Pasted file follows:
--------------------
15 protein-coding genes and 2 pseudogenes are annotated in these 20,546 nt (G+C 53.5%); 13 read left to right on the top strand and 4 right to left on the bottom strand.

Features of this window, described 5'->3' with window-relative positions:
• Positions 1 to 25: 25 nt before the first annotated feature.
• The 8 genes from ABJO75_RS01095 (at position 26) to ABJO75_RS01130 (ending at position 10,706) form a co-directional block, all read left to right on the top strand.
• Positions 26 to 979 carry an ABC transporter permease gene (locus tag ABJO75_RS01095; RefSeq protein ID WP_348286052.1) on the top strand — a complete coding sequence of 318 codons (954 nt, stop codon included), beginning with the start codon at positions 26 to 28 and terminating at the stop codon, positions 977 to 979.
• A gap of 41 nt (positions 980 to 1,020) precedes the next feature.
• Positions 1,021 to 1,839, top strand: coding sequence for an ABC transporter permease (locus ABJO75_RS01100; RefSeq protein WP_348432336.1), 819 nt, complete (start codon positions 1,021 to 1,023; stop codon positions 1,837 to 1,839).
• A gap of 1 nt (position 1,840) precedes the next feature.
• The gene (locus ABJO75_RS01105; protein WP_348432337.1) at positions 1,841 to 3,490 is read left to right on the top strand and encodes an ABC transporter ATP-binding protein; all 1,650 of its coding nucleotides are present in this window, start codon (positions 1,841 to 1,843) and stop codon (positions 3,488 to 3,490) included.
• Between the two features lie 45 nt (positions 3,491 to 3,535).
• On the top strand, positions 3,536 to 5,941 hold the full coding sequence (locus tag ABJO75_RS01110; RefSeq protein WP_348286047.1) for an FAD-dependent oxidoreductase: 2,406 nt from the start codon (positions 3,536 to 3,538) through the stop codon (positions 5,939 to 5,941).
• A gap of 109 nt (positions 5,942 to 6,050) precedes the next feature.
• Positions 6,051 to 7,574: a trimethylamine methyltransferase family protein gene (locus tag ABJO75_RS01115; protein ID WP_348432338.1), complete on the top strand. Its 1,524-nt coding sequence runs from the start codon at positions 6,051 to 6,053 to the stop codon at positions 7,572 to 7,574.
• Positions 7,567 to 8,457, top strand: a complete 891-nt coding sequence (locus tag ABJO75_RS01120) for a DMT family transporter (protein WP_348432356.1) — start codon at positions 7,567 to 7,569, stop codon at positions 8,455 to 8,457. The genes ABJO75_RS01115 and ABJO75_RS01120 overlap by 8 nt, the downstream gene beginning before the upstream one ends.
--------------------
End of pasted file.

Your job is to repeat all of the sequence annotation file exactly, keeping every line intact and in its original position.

15 protein-coding genes and 2 pseudogenes are annotated in these 20,546 nt (G+C 53.5%); 13 read left to right on the top strand and 4 right to left on the bottom strand.

Features of this window, described 5'->3' with window-relative positions:
• Positions 1 to 25: 25 nt before the first annotated feature.
• The 8 genes from ABJO75_RS01095 (at position 26) to ABJO75_RS01130 (ending at position 10,706) form a co-directional block, all read left to right on the top strand.
• Positions 26 to 979 carry an ABC transporter permease gene (locus tag ABJO75_RS01095; RefSeq protein ID WP_348286052.1) on the top strand — a complete coding sequence of 318 codons (954 nt, stop codon included), beginning with the start codon at positions 26 to 28 and terminating at the stop codon, positions 977 to 979.
• A gap of 41 nt (positions 980 to 1,020) precedes the next feature.
• Positions 1,021 to 1,839, top strand: coding sequence for an ABC transporter permease (locus ABJO75_RS01100; RefSeq protein WP_348432336.1), 819 nt, complete (start codon positions 1,021 to 1,023; stop codon positions 1,837 to 1,839).
• A gap of 1 nt (position 1,840) precedes the next feature.
• The gene (locus ABJO75_RS01105; protein WP_348432337.1) at positions 1,841 to 3,490 is read left to right on the top strand and encodes an ABC transporter ATP-binding protein; all 1,650 of its coding nucleotides are present in this window, start codon (positions 1,841 to 1,843) and stop codon (positions 3,488 to 3,490) included.
• Between the two features lie 45 nt (positions 3,491 to 3,535).
• On the top strand, positions 3,536 to 5,941 hold the full coding sequence (locus tag ABJO75_RS01110; RefSeq protein WP_348286047.1) for an FAD-dependent oxidoreductase: 2,406 nt from the start codon (positions 3,536 to 3,538) through the stop codon (positions 5,939 to 5,941).
• A gap of 109 nt (positions 5,942 to 6,050) precedes the next feature.
• Positions 6,051 to 7,574: a trimethylamine methyltransferase family protein gene (locus tag ABJO75_RS01115; protein ID WP_348432338.1), complete on the top strand. Its 1,524-nt coding sequence runs from the start codon at positions 6,051 to 6,053 to the stop codon at positions 7,572 to 7,574.
• Positions 7,567 to 8,457, top strand: a complete 891-nt coding sequence (locus tag ABJO75_RS01120) for a DMT family transporter (protein WP_348432356.1) — start codon at positions 7,567 to 7,569, stop codon at positions 8,455 to 8,457. The genes ABJO75_RS01115 and ABJO75_RS01120 overlap by 8 nt, the downstream gene beginning before the upstream one ends.